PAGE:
CAIRO - Egyptian voters cast their ballot in a second day of voting on Sunday, July 17, to elect a new president between a former general from the old regime or an Islamist from the long-suppressed Muslim Brotherhood.
"We have to vote because these elections are historic," Amr Omar, a young revolutionary, told Reuters after casting ballot in Cairo.
"I will vote for Morsi," he said, referring to the Muslim Brotherhood's candidate.
"We must break the vicious cycle of Mubarak's police state."
The polls feature Morsi, a US-educated engineer who offers Egypt a new start as an Islamic democracy, and Ahmed Shafiq, the last premier of deposed president Hosni Mubarak.
Polls, which started on Saturday, re-opened at 8 a.m. on Sunday (02.00 a.m. EDT).
Turnout at polling stations in several areas seemed lower on Saturday than during the first round.
"The Egyptian people have chosen freedom and are practicing democracy," Morsi said as he cast his vote on Saturday.
"The Egyptian people will not back down and I will lead them, God willing, towards stability and retribution."
The ruling Supreme Council of the Armed Forces, which took over from Mubarak last year, has promised to hand over power to the winner by June 30.
Morsi came first in last month's first round, in which turnout among the 52 million eligible voters was only 46%.
Official results gave Mursi 24.8% and Shafiq 23.7% and there are no clear polls indicating who may gain the upper hand in the run-off.
There are 351 committees and 13,097 sub-committees where 50.2 million eligible voters are expected to vote.
The runoff election follows a court ruling crediting Shafiq the right to run in this weekend's ballot and dissolving the lower house of Islamists-led parliament.
Mursi or Shafiq
But some voters are dissatisfied with both candidates in the runoff.
"I am on my way to vote and I'll spoil my ballot," 40-year-old shop owner Saleh Ashour told Reuters in Cairo.
"I'll cross out both Morsi and Shafiq because neither deserve to be president."
The vote comes in a tense situation over fears of violent reactions following the results.
A win for Shafiq, 70, may prompt Islamist claims of Mubarak-style vote-rigging and street protests by the disillusioned urban youths who made Cairo's Tahrir Square their battleground last year.
Should Morsi prevail, benefiting from a movement forged by decades of clandestine struggle and from support among those who put aside qualms about Islamic rule to block a return of the old regime, he may be frustrated by an uncooperative military elite.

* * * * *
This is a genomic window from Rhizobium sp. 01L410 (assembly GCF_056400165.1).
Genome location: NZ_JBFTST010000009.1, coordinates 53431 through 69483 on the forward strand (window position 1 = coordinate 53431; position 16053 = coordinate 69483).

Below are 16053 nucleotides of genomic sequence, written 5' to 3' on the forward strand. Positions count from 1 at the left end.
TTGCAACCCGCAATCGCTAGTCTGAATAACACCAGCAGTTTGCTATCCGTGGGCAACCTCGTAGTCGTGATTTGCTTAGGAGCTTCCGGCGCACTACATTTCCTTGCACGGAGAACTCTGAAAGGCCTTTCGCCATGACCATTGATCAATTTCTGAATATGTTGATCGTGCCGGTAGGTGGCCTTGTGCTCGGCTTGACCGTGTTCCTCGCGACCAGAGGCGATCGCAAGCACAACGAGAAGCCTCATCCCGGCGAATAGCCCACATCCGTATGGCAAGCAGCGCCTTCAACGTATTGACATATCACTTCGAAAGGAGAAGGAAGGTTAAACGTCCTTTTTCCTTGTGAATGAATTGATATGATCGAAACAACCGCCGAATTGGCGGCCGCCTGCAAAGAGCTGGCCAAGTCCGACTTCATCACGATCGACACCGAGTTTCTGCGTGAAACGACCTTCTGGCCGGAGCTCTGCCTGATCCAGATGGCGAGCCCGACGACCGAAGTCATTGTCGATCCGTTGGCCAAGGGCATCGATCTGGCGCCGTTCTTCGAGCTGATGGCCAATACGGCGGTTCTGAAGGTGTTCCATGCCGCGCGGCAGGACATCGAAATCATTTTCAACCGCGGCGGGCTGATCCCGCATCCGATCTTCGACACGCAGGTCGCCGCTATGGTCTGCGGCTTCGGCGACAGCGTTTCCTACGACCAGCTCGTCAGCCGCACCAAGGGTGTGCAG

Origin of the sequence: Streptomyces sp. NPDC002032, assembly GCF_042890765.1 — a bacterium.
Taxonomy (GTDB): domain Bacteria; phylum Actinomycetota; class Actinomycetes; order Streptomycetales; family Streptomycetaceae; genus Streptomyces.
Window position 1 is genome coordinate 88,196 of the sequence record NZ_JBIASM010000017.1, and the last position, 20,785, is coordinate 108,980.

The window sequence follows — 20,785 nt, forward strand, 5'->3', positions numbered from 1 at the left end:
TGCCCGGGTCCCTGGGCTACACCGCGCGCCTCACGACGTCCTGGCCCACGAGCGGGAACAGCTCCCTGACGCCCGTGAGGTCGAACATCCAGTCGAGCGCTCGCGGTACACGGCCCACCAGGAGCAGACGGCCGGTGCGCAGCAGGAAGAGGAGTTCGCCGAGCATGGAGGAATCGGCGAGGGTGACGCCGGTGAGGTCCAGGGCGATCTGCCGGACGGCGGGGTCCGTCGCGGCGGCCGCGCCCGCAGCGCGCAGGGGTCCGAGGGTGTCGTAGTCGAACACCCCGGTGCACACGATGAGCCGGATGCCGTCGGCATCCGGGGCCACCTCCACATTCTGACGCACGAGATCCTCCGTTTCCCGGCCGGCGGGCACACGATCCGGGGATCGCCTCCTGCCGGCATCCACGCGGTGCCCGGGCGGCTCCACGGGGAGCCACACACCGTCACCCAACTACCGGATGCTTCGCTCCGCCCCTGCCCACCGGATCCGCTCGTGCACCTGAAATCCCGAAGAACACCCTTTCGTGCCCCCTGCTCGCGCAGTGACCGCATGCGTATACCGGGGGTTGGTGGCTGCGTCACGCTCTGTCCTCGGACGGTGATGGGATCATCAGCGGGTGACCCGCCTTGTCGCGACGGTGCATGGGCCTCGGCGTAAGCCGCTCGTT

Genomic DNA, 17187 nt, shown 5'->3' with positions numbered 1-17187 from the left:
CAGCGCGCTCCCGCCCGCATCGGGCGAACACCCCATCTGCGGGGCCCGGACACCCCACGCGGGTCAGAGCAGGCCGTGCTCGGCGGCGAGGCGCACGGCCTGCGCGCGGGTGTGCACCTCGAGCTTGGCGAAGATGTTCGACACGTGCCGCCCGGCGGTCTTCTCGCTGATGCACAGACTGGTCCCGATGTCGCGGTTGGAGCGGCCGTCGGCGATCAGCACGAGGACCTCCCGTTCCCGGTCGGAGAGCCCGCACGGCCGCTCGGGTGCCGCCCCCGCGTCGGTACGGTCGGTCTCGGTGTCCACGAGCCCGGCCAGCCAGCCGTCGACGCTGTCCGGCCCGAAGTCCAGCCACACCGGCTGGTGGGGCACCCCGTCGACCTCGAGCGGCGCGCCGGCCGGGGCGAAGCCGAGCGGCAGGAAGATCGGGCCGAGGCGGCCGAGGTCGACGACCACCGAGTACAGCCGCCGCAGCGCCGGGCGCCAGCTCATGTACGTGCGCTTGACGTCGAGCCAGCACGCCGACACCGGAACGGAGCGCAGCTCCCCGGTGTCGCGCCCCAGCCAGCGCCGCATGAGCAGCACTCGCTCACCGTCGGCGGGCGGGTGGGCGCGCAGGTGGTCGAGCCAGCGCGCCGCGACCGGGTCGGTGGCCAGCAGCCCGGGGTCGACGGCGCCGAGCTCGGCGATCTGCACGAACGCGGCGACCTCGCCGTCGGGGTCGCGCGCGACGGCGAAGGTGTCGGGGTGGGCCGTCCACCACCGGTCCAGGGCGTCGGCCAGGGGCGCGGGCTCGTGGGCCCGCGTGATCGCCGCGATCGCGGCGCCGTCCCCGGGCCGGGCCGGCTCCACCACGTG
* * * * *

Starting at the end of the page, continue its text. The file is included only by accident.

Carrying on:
The Brotherhood on Saturday again denounced the dissolution, based on a ruling by the Mubarak-era constitutional court, as "a coup against the whole democratic process" and insisted only a popular referendum could reverse the parliamentary election.
But though overturning that vote drew comparison with events that triggered the bloody Algerian civil war 20 years ago, the Brotherhood has shown little appetite for a violent showdown with Egypt's army, the biggest in the Arab world.
Should Shafiq win, his supporters reckon, he and the ruling military council which took sovereign powers when Mubarak quit would work in harmony to restore confidence, notably for the vital and ravaged tourist trade.
However, questions would remain over how far the Islamists and other opponents would resist.
Casting his vote on Saturday in the New Cairo district of the capital, businessman Ashraf Rashwan, 45, said hostility to the Brotherhood among the generals, who retain power and vast business interests, meant Morsi simply could not govern.
"They'll get no cooperation from the establishment. If Morsi wins, there will be a struggle that Egyptians - me at any rate - aren't ready for," he said.
"Shafiq will mean smooth transition. He's learned from Mubarak's failure to listen to the people."
Hassan Nafaa, a politics professor who campaigned against Mubarak, agrees.
"There is no doubt that the state in all its institutions - judicial, military, interior, foreign and financial - back Shafiq for president and are working to that end," he told Reuters."It is very difficult to eradicate this spirit of Mubarak."